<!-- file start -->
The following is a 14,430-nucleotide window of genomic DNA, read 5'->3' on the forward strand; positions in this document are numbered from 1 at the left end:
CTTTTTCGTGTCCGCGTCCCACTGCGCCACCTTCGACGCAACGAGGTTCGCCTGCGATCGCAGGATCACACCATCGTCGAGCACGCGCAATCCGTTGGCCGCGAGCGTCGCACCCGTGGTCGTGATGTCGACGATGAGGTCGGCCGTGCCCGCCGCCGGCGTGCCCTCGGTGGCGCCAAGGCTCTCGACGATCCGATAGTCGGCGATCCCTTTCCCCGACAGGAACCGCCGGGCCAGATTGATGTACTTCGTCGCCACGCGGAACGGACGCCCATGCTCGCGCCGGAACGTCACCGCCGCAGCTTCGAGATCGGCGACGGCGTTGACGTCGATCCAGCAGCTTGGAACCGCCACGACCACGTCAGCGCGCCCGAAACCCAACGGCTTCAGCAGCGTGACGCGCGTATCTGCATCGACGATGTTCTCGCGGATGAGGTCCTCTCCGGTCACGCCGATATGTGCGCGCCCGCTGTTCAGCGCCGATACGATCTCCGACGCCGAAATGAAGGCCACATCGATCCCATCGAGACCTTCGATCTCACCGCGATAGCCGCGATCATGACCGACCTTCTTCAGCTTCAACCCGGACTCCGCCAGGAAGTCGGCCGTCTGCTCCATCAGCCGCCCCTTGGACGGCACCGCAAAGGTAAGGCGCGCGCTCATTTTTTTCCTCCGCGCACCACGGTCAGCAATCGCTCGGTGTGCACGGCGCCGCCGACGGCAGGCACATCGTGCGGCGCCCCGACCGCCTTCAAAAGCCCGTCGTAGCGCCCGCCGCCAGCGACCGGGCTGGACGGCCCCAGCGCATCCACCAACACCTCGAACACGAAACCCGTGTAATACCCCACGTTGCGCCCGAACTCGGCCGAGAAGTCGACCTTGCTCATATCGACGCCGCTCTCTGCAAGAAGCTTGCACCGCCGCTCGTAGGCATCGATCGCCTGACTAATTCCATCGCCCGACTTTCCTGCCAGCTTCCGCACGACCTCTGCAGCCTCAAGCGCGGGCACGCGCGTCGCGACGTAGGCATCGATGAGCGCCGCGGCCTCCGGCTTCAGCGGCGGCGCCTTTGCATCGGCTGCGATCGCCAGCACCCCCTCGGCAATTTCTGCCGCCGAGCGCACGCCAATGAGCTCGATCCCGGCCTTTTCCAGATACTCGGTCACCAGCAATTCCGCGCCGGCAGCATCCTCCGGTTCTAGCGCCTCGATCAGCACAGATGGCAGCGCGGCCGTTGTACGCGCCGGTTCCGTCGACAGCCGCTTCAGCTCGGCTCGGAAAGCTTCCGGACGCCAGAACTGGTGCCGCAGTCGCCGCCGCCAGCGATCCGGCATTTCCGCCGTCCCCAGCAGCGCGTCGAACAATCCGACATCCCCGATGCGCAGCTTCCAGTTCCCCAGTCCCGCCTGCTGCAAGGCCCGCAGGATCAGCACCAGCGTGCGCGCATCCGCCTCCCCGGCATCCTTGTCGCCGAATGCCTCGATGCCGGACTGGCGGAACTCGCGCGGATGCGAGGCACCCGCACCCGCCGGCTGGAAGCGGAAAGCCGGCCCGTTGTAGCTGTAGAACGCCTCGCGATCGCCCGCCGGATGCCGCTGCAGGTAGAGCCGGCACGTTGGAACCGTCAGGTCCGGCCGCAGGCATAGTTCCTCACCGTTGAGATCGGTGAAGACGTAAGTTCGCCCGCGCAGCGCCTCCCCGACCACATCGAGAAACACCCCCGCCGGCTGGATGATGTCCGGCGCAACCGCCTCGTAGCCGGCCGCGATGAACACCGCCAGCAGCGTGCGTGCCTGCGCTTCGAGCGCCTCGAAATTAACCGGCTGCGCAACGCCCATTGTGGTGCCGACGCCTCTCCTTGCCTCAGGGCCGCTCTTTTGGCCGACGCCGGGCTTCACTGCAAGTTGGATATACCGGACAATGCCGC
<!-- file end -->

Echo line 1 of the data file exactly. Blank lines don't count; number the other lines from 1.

The following is a 14,430-nucleotide window of genomic DNA, read 5'->3' on the forward strand; positions in this document are numbered from 1 at the left end: